The High Courts in both Pretoria and Johannesburg will this week hold ceremonial sittings to commemorate the centenary of the Women Legal Practice Act of 1923.
“Prior to the Act the courts had ruled, in Schlesin v Incorporated Law Society 1909 TS 363 and Incorporated Law Society v Wookey 1912 AD 623 that women were not included as ‘persons’ who could be admitted to legal practice,” the Office of the Chief Justice said on Sunday.
The Act expressly opened the door to women by decreeing that: ‘Women shall be entitled to be admitted to practice and to be enrolled as advocates, attorneys, notaries public or conveyancers in any province of the Union subject to the same terms and conditions as apply to men …’.
“It did not take long for women to take active steps to become legal practitioners. The first woman to be admitted as an advocate in South Africa was Irene Geffin in 1923. The first woman attorney was Constance Mary Hall, in 1926. For historic apartheid reasons, it took longer for Black women to join the ranks, with Desiree Finca being enrolled as the first Black woman attorney in 1967,” the Office of the Chief Justice said.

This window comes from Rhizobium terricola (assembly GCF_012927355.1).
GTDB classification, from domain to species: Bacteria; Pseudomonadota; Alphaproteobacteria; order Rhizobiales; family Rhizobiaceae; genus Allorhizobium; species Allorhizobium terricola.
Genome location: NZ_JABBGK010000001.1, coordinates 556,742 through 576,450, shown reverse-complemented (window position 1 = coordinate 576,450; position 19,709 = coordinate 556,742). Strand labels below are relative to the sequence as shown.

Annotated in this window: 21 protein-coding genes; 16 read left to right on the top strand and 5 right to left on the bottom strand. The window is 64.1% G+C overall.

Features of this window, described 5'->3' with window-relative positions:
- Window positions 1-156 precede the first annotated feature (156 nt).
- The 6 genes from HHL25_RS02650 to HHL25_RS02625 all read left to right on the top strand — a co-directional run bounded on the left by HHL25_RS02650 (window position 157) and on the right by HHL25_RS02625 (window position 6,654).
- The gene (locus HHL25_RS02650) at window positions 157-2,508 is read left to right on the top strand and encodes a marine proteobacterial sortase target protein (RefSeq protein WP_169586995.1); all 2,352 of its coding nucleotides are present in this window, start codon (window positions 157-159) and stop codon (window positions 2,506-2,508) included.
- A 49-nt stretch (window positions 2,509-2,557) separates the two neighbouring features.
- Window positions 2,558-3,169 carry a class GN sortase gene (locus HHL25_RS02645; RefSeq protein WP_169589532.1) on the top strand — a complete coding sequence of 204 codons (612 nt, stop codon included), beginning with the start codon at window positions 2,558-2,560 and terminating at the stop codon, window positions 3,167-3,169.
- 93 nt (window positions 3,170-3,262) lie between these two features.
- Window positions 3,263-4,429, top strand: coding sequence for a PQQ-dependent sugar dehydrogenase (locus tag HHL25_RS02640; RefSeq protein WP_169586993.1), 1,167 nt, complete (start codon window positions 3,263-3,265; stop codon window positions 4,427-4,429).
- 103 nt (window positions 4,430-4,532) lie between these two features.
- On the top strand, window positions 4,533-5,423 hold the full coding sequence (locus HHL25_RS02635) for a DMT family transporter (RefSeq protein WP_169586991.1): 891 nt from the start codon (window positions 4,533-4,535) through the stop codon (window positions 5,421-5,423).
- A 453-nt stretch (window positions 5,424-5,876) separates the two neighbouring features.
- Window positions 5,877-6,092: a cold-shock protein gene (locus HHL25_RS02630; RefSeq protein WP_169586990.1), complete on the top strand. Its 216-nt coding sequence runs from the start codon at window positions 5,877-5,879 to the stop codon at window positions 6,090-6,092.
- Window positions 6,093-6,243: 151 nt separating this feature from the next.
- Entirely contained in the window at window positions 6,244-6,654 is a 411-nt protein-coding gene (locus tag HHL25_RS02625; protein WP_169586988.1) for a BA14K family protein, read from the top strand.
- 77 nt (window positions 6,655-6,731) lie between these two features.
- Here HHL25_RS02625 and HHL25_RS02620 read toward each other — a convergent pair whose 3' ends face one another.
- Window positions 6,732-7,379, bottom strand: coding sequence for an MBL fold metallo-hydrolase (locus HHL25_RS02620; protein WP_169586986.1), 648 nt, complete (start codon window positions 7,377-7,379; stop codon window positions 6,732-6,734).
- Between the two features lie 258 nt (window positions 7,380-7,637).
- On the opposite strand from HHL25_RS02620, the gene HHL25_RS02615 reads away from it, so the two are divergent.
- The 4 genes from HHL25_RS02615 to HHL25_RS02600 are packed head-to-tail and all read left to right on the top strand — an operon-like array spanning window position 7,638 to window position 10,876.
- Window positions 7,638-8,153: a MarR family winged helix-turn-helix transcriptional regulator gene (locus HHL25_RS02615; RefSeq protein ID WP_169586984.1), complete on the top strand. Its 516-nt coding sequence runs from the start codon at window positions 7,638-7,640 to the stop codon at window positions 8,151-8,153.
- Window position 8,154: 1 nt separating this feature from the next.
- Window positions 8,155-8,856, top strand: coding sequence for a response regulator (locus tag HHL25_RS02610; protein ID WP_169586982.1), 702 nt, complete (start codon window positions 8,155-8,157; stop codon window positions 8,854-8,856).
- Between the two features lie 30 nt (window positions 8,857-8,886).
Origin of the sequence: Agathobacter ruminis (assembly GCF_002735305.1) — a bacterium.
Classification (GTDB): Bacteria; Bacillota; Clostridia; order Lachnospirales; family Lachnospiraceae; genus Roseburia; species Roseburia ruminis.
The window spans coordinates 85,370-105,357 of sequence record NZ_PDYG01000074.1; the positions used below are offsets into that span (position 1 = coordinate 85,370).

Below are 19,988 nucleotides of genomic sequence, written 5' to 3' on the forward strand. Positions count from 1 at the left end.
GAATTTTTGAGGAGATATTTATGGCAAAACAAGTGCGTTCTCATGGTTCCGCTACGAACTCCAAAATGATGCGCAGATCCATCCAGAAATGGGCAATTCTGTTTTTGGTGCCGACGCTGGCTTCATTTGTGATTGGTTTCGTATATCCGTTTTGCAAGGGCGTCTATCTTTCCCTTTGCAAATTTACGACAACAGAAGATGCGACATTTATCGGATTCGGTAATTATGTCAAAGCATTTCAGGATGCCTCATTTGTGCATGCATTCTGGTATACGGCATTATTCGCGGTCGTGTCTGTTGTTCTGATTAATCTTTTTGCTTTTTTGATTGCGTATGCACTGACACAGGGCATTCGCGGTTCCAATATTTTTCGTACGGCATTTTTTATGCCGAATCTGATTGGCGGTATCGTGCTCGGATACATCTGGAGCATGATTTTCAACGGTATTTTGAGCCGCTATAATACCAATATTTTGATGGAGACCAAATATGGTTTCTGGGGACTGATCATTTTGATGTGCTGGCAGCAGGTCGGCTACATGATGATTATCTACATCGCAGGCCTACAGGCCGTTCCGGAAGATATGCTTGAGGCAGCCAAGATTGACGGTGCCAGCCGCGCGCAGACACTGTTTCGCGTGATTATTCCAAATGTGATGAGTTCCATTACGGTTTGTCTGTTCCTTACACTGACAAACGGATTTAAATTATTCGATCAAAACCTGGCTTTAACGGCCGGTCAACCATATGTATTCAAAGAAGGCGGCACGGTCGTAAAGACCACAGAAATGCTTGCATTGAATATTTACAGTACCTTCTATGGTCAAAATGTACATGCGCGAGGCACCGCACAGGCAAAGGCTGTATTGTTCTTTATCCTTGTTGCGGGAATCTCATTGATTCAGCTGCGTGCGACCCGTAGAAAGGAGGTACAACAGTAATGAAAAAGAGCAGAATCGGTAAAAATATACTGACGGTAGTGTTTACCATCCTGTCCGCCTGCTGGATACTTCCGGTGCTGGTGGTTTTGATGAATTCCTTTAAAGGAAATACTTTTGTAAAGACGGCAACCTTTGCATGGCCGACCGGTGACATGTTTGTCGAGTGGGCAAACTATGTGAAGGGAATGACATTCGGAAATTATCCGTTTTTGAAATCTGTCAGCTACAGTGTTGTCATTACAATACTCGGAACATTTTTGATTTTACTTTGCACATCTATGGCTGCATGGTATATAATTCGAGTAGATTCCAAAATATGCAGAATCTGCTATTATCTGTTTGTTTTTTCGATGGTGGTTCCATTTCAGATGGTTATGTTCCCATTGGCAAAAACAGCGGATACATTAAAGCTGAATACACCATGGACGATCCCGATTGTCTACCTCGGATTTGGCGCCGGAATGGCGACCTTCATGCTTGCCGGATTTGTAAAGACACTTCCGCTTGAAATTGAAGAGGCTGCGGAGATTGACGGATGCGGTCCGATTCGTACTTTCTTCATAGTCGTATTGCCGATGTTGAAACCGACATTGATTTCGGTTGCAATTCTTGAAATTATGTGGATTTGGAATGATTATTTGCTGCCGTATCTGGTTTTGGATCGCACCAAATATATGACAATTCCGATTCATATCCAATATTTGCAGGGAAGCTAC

For this historic celebratory occasion, Finca, together with direct descendants of Geffin and of Wookey, will attend the sittings as special guests.
Tuesday’s occasion is hosted in collaboration with the South African Chapter of the International Association of Women Judges and the 100 more Campaign.
The ceremonial sittings will bring together women from legal practice, legal institutions, and the Judiciary to honour these pioneering women, to reflect on the journey of women in the legal profession and to reaffirm the commitment as a collective to promote the constitutional rights of equality and human dignity.
Source: South African Government News Agency